DONALD TUSK’S appointment as president of the European Council in 2014 seemed to cap Poland’s journey to the heart of the European Union. Twenty-five years after the collapse of communism and a decade after Poland led the accession of eight former Soviet-bloc countries to the EU, its prime minister was elevated by his peers to one of the most senior posts in Brussels. It was hard to imagine a more potent sign of the healing of Europe’s post-war scars.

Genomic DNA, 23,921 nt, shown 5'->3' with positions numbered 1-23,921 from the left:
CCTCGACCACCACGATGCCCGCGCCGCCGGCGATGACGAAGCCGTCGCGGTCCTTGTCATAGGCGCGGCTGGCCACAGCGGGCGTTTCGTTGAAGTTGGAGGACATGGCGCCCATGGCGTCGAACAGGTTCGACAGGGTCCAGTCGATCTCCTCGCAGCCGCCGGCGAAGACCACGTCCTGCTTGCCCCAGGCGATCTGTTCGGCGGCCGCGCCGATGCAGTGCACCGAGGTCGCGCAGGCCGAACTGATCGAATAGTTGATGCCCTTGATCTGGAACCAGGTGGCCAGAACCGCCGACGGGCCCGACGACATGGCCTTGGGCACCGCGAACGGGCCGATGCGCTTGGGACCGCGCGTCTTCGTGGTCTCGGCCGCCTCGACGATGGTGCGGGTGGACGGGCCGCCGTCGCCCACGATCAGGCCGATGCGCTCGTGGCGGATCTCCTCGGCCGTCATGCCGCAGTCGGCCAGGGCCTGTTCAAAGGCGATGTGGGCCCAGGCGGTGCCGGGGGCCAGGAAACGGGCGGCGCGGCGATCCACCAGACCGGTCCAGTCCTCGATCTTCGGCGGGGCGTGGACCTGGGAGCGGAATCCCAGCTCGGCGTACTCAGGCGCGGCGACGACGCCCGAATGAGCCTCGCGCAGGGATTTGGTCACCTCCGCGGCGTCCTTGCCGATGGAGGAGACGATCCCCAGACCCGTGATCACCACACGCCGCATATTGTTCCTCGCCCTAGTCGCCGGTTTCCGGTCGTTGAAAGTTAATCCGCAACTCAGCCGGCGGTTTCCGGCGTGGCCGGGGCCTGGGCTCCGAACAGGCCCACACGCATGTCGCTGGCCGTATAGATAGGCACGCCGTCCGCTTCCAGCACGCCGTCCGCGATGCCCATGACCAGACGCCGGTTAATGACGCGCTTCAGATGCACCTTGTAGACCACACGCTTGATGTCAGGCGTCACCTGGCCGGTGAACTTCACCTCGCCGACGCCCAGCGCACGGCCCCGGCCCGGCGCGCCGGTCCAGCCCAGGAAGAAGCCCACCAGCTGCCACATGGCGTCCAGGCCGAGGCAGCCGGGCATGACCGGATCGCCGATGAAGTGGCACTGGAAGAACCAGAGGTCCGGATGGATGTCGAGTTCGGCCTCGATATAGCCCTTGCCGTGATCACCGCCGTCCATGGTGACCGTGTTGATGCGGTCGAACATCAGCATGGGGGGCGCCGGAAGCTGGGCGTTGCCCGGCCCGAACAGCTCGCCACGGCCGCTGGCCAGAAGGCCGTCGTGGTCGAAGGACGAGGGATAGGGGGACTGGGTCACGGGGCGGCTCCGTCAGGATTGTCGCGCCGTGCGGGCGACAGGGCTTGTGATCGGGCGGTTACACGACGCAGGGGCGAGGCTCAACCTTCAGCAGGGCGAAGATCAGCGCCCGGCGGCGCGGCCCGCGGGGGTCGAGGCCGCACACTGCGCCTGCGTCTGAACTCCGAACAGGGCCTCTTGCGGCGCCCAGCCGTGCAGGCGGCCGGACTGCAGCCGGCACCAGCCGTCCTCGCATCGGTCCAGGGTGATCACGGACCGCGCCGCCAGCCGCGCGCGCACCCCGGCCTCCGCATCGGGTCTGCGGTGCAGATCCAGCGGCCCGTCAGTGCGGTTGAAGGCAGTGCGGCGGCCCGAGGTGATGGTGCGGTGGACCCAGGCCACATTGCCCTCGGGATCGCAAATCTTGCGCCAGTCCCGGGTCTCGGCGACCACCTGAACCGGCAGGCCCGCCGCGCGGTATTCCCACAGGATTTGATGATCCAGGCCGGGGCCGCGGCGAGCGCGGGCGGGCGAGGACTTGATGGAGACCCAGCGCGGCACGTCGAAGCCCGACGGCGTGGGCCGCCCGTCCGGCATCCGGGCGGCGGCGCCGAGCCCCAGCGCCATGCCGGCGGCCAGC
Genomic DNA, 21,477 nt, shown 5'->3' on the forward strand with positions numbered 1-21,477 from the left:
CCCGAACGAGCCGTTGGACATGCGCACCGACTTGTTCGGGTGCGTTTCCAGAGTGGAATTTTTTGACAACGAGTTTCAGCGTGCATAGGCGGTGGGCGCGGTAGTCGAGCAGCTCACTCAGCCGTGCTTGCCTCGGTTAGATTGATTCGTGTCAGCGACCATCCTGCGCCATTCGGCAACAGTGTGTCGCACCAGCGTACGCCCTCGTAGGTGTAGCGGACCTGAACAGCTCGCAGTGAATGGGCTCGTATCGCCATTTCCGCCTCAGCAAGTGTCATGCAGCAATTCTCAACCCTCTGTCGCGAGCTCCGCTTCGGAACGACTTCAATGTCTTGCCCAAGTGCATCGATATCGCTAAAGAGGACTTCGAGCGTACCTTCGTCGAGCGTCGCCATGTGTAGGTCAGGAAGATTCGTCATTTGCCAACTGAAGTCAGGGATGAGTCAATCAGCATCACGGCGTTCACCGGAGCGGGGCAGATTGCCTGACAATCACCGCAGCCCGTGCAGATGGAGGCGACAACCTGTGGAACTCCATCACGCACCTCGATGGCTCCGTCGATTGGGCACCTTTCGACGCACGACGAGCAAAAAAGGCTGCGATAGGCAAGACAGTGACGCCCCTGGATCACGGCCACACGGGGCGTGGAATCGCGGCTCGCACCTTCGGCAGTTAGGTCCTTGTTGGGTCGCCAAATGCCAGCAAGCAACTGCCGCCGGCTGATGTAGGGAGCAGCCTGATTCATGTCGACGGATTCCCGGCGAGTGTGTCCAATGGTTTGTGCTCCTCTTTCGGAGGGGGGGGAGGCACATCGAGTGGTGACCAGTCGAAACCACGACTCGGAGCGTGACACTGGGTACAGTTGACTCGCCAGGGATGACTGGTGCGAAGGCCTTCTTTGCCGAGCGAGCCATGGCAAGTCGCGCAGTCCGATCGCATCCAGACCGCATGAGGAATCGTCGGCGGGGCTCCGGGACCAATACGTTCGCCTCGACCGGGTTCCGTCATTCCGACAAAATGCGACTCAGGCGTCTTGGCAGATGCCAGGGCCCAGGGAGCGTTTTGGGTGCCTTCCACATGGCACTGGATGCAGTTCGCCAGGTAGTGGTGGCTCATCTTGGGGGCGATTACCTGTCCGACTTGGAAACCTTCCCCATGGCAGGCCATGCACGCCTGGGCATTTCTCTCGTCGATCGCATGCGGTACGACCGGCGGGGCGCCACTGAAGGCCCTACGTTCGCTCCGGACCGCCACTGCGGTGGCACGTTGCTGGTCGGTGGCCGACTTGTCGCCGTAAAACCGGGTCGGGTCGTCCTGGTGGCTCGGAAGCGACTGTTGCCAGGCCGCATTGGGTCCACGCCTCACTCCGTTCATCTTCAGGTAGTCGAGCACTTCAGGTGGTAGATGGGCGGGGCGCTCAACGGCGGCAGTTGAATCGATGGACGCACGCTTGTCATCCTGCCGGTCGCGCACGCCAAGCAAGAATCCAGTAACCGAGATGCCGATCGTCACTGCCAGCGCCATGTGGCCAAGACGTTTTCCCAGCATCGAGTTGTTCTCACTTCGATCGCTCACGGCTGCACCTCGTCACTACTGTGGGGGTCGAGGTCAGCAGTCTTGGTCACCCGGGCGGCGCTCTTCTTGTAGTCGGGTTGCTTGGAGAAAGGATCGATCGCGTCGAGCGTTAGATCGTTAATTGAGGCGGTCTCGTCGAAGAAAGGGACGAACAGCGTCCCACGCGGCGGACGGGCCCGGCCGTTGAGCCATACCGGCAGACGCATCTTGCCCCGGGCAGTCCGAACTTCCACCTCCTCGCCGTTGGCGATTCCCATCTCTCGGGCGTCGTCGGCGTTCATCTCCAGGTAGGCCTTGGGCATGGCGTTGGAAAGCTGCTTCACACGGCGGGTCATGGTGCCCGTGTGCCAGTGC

The job of council president, which involves chairing summits of European leaders and channelling their tempestuous debates into compromise, is a profound test of political nous. Not everyone was happy with Mr Tusk’s early performance; some thought he was operating more like the Polish prime minister he was from 2007-14 than the consensus-seeking European they sought. But most came around as Mr Tusk coolly shepherded the EU through a series of sticky situations, from a Greek bail-out to the refugee crisis to Brexit. His election to a second two-and-a-half-year term, due at an EU summit on March 9th, looked like a formality.